Tuesday, February 20, 2007

Mail Queue Recipient Distribution

This pipeline will parse the output of sendmail’s mailq command to determine who’s getting the mail in the queue. I regularly work with a shared hosting environment. When a queue on one of our mail servers suddenly shoots up, I need to know why and fast. I use this to see which domain is receiving the mail. If it’s a domain on that server I look to see if a spam probing bot has found an account with a “catchall” alias. This will tell you how many messages each domain has currently in the queue. Using the same pipeline but removing the -v will show you the distribution for senders. This is helpful to know if one domain is launching a large volley of mail which could mean an abusive customer. Also note that the ^l is time-dependent. This is the first letter of your message ID’s and the proper letter can be found by doing a mailq or mailq -OMaxQueueRunSize=1.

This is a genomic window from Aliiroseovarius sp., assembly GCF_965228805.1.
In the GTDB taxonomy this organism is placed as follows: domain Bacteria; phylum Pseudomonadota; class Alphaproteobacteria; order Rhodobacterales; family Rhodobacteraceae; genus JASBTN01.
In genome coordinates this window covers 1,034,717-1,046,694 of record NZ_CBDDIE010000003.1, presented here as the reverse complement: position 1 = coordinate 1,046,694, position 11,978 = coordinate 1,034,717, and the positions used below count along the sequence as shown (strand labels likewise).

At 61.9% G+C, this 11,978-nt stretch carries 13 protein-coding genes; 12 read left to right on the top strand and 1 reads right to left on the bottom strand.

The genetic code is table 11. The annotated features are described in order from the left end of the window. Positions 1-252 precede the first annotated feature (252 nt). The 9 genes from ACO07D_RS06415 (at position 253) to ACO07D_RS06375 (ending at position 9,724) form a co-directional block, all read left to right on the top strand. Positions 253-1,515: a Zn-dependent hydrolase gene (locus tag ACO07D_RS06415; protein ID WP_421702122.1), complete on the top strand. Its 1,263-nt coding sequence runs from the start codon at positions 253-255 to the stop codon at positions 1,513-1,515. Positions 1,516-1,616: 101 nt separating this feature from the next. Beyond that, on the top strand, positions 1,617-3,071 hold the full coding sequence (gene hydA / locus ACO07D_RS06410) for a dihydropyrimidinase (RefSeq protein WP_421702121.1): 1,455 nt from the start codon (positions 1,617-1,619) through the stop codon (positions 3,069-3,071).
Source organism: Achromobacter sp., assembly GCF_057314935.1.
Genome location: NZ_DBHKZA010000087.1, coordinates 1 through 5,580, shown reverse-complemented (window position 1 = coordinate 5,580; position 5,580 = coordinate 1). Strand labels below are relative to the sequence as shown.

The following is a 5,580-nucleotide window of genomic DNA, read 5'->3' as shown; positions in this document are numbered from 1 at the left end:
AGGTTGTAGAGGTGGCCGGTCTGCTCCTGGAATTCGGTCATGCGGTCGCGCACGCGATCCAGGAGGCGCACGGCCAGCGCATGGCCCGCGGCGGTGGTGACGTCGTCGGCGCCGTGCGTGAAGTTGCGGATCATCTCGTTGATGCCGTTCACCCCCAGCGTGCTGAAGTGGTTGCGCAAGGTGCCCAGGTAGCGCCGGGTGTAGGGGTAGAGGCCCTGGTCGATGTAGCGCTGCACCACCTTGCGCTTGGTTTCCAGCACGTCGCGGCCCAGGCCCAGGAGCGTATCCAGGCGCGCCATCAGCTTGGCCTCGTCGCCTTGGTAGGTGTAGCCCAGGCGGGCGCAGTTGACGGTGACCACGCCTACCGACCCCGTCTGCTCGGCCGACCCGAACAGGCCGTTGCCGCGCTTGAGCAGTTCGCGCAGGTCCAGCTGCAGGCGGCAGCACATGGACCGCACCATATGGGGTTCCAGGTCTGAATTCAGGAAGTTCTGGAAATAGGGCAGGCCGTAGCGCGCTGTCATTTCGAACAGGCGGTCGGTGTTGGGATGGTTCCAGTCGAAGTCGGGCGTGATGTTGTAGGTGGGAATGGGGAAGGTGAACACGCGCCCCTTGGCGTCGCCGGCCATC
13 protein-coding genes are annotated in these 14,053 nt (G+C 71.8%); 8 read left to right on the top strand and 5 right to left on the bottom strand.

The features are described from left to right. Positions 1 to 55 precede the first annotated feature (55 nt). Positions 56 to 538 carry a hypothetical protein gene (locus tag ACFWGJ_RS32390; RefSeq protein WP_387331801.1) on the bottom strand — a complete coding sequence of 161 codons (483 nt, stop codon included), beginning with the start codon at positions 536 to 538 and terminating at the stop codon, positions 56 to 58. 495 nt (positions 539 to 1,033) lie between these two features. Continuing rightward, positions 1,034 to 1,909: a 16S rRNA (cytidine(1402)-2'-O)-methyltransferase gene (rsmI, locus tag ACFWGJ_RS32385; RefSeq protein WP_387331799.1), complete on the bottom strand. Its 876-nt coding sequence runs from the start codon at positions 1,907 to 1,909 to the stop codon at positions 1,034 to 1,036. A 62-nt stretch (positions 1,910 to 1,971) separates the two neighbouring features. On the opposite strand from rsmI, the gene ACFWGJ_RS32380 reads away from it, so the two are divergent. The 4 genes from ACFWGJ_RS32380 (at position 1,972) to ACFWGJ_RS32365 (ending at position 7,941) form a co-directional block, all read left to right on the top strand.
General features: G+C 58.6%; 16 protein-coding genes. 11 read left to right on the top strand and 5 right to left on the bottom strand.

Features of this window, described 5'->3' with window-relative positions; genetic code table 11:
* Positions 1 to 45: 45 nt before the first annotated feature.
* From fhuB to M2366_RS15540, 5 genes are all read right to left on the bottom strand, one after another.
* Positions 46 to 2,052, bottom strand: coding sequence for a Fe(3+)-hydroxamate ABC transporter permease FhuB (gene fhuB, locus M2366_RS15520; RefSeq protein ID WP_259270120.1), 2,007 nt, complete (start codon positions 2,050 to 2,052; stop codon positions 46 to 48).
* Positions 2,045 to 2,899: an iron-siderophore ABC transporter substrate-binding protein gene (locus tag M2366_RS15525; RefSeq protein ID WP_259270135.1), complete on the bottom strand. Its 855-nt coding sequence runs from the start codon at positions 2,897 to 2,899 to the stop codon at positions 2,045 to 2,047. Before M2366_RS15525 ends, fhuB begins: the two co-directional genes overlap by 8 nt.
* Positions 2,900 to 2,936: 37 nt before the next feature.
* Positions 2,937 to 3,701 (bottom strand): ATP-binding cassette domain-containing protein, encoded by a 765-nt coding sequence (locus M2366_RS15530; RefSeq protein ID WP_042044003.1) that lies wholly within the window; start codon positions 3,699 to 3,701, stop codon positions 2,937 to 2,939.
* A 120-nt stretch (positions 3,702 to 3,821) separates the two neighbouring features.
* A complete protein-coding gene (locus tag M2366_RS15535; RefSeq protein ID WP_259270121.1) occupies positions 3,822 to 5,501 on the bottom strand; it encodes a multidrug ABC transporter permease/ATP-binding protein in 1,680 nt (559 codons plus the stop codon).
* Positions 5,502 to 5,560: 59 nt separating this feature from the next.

mailq | grep -v ^l | awk -F@ '{print $2}' | sort | uniq -c | sort -n


The following script will wait for the exit of a certain process (by pid) and will run a command after the exit of the watched process. It works by polling for the existence of the directory in /proc representing the given pid. After that directory is gone it runs the supplied command. It checks every 10 seconds. It exits returning an error if the pid doesn’t already exist.

## doafter - by Jason Mansfield - http://clinicallyawesome.com/

if [ "${2}" = "" ]
echo "Usage: doafter "
exit -1


if [ ! -d /proc/${WATCHPID} ]
echo "No such process: ${1}"
exit -1


while [ -d /proc/${WATCHPID} ]
sleep 10s